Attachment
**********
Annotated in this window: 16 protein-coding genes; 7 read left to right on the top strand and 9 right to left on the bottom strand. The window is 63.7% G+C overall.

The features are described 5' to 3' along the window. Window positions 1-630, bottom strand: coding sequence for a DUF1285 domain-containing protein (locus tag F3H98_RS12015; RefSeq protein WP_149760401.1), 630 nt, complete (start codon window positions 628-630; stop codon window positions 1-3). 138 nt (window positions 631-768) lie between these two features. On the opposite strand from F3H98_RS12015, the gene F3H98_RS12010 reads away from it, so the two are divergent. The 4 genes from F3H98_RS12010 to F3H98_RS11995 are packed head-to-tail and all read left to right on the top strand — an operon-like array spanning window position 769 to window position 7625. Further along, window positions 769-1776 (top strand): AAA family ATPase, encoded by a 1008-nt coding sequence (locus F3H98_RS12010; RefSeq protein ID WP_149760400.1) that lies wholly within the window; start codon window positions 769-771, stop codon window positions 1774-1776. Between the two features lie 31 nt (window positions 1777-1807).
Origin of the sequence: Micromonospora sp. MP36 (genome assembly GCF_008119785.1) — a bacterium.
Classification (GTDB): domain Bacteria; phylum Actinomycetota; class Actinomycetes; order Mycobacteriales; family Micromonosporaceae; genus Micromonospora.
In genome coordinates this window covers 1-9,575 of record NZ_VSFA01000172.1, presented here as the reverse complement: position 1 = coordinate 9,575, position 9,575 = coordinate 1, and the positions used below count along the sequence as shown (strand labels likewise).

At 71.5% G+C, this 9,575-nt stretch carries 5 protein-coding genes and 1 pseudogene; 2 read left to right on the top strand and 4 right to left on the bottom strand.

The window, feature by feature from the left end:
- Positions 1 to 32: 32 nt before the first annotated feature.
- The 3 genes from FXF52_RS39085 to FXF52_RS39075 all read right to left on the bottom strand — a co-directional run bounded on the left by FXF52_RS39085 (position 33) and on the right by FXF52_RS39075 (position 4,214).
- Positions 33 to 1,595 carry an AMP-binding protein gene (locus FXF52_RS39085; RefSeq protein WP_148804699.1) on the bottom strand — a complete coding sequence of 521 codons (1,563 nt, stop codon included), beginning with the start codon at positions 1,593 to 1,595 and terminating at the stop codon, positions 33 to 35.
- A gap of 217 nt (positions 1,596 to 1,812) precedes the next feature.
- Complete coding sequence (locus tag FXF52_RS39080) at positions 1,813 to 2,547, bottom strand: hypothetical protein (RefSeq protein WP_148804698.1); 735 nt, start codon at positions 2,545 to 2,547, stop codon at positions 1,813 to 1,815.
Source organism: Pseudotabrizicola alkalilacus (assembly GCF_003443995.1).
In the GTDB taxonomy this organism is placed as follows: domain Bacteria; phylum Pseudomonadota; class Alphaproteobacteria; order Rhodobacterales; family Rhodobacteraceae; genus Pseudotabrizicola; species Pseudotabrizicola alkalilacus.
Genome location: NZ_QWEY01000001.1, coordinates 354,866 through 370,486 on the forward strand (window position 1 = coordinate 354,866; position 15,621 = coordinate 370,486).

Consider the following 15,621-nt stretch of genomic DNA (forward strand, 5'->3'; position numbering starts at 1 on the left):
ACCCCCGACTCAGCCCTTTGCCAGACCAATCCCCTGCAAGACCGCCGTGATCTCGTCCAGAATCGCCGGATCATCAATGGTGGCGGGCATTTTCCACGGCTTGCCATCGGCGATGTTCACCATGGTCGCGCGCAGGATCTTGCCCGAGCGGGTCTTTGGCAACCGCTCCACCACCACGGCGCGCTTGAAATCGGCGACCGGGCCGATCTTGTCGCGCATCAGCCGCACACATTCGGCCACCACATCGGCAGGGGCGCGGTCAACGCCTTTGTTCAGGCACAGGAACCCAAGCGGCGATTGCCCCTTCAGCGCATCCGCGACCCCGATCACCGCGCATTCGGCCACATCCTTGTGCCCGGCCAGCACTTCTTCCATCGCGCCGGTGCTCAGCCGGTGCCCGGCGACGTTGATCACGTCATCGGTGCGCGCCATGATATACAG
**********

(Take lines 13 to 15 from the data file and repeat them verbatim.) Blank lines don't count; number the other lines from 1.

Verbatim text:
Source organism: Pseudotabrizicola alkalilacus (assembly GCF_003443995.1).
In the GTDB taxonomy this organism is placed as follows: domain Bacteria; phylum Pseudomonadota; class Alphaproteobacteria; order Rhodobacterales; family Rhodobacteraceae; genus Pseudotabrizicola; species Pseudotabrizicola alkalilacus.
Genome location: NZ_QWEY01000001.1, coordinates 354,866 through 370,486 on the forward strand (window position 1 = coordinate 354,866; position 15,621 = coordinate 370,486).